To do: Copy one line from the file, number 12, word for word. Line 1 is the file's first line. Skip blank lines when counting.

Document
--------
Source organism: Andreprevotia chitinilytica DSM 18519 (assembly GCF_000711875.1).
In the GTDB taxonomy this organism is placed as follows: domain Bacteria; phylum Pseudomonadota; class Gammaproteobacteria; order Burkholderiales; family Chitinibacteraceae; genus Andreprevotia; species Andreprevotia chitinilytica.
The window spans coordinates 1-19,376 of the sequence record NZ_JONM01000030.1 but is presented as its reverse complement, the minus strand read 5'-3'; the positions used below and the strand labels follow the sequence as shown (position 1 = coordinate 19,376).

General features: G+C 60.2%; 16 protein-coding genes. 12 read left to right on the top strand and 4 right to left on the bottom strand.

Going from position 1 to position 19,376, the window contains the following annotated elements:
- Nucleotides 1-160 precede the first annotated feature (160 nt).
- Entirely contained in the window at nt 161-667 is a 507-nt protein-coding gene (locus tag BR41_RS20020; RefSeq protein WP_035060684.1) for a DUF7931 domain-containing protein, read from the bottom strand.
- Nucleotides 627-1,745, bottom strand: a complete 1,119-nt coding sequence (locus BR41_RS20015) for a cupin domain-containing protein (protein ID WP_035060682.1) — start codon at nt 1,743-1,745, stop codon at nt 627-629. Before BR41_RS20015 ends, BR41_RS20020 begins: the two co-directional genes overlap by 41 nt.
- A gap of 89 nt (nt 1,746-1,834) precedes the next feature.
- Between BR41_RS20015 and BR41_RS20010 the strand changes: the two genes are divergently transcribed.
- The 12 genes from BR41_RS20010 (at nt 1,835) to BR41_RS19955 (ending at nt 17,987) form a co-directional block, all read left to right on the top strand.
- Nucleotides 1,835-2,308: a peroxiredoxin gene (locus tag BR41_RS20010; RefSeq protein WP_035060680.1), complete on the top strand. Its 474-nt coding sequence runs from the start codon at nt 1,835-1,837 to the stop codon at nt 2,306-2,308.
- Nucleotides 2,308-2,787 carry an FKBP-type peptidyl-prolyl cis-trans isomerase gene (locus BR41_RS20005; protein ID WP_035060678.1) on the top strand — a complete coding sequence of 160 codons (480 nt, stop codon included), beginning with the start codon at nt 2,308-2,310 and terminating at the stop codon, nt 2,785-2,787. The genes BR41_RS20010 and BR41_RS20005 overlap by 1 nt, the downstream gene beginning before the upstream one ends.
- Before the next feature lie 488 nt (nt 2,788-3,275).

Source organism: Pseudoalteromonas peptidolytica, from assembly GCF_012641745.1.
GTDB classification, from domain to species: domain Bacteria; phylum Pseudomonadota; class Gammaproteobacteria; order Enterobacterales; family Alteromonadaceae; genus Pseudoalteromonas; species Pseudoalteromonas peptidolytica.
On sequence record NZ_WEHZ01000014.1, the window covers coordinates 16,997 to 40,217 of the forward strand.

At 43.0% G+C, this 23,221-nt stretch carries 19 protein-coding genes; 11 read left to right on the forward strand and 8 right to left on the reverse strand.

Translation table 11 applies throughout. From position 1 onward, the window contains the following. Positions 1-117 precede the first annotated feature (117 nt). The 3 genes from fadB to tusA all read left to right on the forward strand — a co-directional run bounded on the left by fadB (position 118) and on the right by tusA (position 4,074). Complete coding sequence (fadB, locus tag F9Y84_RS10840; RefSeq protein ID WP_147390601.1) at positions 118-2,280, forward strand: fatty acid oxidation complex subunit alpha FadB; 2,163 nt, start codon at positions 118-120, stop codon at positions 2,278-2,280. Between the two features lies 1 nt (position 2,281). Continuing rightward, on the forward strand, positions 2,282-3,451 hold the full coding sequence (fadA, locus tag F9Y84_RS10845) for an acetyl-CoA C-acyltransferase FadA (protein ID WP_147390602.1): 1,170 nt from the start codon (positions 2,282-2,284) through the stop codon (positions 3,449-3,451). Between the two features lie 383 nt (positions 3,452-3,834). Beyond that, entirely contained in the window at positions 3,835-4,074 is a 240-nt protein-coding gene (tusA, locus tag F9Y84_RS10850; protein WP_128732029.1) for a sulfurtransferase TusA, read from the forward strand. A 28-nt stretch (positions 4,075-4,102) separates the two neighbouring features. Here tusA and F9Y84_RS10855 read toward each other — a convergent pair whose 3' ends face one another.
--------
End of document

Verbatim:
- Nucleotides 1,835-2,308: a peroxiredoxin gene (locus tag BR41_RS20010; RefSeq protein WP_035060680.1), complete on the top strand. Its 474-nt coding sequence runs from the start codon at nt 1,835-1,837 to the stop codon at nt 2,306-2,308.